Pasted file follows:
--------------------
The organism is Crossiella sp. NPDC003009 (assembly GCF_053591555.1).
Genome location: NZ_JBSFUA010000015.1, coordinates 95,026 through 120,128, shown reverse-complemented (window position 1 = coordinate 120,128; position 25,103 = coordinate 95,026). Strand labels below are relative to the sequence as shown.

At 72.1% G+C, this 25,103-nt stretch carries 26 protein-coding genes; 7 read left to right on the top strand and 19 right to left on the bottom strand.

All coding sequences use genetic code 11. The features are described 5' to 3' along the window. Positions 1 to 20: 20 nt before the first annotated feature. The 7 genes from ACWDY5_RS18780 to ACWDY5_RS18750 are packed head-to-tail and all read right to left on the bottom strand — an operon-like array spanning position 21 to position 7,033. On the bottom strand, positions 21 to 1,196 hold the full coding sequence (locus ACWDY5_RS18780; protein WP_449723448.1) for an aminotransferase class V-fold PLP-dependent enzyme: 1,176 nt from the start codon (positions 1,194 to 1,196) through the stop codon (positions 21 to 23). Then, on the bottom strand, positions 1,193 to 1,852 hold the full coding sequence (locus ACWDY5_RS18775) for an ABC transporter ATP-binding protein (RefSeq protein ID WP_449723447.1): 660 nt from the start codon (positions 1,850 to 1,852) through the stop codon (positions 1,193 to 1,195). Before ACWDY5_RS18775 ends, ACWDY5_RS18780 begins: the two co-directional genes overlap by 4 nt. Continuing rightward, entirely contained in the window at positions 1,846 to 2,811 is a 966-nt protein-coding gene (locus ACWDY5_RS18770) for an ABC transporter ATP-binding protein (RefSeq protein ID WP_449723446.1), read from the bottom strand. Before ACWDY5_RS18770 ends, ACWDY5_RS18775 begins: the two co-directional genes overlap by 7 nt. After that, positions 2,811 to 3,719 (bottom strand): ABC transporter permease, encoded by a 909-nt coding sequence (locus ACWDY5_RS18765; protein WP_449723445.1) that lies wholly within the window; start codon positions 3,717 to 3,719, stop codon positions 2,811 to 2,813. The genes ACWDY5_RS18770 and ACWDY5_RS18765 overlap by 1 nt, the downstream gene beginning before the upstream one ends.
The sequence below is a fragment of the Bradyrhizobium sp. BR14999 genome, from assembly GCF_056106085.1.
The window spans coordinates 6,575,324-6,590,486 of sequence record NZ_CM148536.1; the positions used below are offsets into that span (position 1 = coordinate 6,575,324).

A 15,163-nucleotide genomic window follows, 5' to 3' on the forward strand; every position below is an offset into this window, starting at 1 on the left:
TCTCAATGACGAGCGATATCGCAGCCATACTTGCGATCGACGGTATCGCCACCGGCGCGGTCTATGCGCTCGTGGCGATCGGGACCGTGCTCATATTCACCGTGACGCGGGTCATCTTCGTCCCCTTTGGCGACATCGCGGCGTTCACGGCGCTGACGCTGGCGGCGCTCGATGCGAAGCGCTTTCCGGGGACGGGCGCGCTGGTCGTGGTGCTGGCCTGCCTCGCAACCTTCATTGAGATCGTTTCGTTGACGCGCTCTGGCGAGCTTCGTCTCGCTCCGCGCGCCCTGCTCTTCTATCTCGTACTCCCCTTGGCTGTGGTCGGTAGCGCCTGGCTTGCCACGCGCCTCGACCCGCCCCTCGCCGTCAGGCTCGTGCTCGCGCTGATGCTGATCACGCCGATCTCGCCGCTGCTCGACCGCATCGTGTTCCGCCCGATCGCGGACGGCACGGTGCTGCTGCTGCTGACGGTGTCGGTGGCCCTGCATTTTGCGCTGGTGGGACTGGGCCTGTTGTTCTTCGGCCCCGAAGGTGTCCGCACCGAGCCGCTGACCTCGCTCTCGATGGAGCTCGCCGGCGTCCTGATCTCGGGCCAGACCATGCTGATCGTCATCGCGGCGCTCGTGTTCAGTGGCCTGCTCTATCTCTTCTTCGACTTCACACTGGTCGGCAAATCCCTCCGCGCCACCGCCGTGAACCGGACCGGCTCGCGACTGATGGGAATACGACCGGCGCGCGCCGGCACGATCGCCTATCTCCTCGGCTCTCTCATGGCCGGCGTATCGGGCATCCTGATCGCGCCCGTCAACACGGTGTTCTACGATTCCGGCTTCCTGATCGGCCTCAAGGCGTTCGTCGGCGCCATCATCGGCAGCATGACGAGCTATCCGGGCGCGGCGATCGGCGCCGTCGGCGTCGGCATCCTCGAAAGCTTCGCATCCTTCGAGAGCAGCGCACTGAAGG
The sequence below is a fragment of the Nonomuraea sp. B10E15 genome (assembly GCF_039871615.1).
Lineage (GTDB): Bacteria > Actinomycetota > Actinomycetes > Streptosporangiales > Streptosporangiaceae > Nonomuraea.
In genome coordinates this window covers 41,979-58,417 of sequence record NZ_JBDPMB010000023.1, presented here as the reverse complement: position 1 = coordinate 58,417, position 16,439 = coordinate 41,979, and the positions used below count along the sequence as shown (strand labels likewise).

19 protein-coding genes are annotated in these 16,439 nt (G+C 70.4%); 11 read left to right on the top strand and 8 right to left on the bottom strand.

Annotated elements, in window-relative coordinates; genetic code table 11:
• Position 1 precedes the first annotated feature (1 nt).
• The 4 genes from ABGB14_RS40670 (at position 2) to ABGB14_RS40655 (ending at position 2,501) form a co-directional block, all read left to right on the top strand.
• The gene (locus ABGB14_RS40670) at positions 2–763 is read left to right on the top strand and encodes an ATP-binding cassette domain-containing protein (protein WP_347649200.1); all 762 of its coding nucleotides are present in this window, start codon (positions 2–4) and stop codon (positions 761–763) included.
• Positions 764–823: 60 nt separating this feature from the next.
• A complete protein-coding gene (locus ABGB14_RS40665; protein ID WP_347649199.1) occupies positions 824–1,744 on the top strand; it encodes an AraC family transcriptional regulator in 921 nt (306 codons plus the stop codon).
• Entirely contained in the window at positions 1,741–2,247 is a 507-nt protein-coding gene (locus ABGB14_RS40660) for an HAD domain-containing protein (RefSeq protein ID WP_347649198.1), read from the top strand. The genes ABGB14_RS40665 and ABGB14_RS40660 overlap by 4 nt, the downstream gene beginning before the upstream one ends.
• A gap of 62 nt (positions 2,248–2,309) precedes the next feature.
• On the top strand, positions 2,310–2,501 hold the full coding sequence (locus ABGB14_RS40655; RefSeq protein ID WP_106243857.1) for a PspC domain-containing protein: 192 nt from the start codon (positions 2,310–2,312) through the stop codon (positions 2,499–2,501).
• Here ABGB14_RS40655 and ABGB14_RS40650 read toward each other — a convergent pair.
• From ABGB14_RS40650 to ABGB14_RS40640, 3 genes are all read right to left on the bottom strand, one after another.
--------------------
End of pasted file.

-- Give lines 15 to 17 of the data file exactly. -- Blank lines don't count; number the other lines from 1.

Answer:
• The 4 genes from ABGB14_RS40670 (at position 2) to ABGB14_RS40655 (ending at position 2,501) form a co-directional block, all read left to right on the top strand.
• The gene (locus ABGB14_RS40670) at positions 2–763 is read left to right on the top strand and encodes an ATP-binding cassette domain-containing protein (protein WP_347649200.1); all 762 of its coding nucleotides are present in this window, start codon (positions 2–4) and stop codon (positions 761–763) included.
• Positions 764–823: 60 nt separating this feature from the next.